Field Report 2015-12-14: Re-install the Drip Monitoring Network

New tufa based installation.

These large soft formations often form around the tree roots that drill down into the caves from the surface.

I brought six new units to cover attrition of the older drip sensors, but with only one failure in the last round, the scheduled replacements left us with several ‘old but still working’ loggers in hand.  With so many good stalagmite-forming records in the bag, we decided to look at some of the amorphous flow-stone draperies on the periphery of the cave. It will be interesting to see if we can develop a sense of how much these sources contribute to the water draining into the cave.

Although I had not yet determined if the Masons RH experiment was working, we decided to re-installed those multi-probe logger since they capture both temperature and barometric data, which is still very useful information for the project.

A roof-top deployment is nearby, for comparison.

With a roof-top deployment nearby, we hope that comparisons with ground level units might provide some idea how much rain is evaporating before it even hits the ground…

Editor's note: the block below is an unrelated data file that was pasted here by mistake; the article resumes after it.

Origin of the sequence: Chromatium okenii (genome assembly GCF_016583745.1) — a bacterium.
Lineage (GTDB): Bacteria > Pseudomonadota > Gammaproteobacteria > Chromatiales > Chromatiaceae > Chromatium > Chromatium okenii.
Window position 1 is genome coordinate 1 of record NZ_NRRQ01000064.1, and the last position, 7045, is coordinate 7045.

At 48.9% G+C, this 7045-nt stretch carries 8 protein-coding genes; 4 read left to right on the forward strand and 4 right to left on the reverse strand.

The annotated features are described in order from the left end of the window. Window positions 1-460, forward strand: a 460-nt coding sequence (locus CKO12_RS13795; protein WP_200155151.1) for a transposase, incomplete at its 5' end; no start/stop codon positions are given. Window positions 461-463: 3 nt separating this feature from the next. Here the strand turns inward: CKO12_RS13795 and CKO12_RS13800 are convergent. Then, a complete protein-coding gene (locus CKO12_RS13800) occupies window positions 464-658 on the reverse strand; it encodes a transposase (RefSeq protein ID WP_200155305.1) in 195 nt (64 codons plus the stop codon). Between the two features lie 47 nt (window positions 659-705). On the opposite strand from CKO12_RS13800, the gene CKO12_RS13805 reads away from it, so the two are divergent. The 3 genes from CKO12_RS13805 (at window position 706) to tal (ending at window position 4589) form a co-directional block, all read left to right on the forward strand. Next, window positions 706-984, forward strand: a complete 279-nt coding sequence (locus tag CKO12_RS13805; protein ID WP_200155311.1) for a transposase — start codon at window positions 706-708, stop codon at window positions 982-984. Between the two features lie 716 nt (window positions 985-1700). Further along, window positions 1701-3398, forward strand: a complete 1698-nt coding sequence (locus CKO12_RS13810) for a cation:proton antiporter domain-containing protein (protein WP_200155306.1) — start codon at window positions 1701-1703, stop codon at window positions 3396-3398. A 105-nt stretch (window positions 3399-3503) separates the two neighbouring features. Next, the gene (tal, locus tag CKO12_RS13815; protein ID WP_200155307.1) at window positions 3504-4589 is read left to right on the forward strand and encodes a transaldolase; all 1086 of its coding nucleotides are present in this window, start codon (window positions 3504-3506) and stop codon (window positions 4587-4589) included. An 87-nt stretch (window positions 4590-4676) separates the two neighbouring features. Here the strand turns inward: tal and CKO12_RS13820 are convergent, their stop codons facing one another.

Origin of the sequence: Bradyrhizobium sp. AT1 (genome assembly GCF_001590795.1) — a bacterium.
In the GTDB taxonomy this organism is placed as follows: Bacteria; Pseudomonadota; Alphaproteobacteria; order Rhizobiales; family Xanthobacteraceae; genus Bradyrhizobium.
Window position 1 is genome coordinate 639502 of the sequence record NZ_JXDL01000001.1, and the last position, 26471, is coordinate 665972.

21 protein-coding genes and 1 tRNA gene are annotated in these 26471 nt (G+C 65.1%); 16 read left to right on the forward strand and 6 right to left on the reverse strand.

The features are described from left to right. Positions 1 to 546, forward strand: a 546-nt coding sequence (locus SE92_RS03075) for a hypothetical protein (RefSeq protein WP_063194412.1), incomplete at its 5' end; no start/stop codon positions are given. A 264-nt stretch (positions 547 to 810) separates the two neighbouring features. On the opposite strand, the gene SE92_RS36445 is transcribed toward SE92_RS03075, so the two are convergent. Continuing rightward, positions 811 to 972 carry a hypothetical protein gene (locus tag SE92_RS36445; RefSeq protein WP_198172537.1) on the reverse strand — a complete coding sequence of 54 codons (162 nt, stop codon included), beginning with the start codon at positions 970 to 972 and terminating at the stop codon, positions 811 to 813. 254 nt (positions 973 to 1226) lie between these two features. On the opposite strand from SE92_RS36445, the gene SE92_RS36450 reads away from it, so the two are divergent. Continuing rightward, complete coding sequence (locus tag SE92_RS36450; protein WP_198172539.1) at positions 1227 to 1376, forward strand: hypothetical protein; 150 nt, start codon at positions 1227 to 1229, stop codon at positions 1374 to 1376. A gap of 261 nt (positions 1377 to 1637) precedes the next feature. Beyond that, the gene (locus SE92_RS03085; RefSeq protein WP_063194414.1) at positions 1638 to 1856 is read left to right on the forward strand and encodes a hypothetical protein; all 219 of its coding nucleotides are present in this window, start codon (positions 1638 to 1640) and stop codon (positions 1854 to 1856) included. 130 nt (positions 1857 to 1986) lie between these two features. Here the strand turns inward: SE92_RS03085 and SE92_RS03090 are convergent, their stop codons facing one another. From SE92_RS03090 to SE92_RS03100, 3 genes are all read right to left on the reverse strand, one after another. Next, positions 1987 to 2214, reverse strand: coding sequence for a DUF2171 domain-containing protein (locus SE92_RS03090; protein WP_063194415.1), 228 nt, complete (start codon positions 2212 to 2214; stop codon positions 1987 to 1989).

With the success of the rain gauges, we decided to disperse those loggers to topside locations ranging as far as Tulum. I will build more for the next deployment, as we would eventually like to have surface rain gauges at all of our cave monitoring sites (precipitation is as relevant to the flow loggers as it is to the drip sensors!).  That’s a tall order, so I am happy that nearly all the units are delivering one-year or more operation on a set of batteries, so we no longer have to change them on every trip. As readers of this blog know, it’s been a long road bringing the project to the point where we can just leave the loggers in place if we run out of time, without loosing any data.

 

 

 

In all, there are now more than twenty five loggers in operation at Rio Secreto, which is the largest concentration of instruments we’ve ever had at one location. My hope is that the information we are gathering today helps to preserve their cave when the growing metropolis of Playa del Carmen reaches their doorstep.

The road out to Rio Secreto skirts the boarder of the largest limestone quarry in the area. A dramatic example of the different perspectives you encounter about how the natural resources of Mexico should be utilized. Of course, as a Canadian, I see exactly the same issues playing out back home...

The road out to Rio Secreto skirts the boarder of the largest limestone quarry in the area. A dramatic example of the different perspectives you encounter about how the natural resources of Mexico should be utilized. Of course, as a Canadian, I see exactly the same issues playing out back home…

This entry was posted in Developing a Drip Sensor, Expedition Reports & Updates. Bookmark the permalink.

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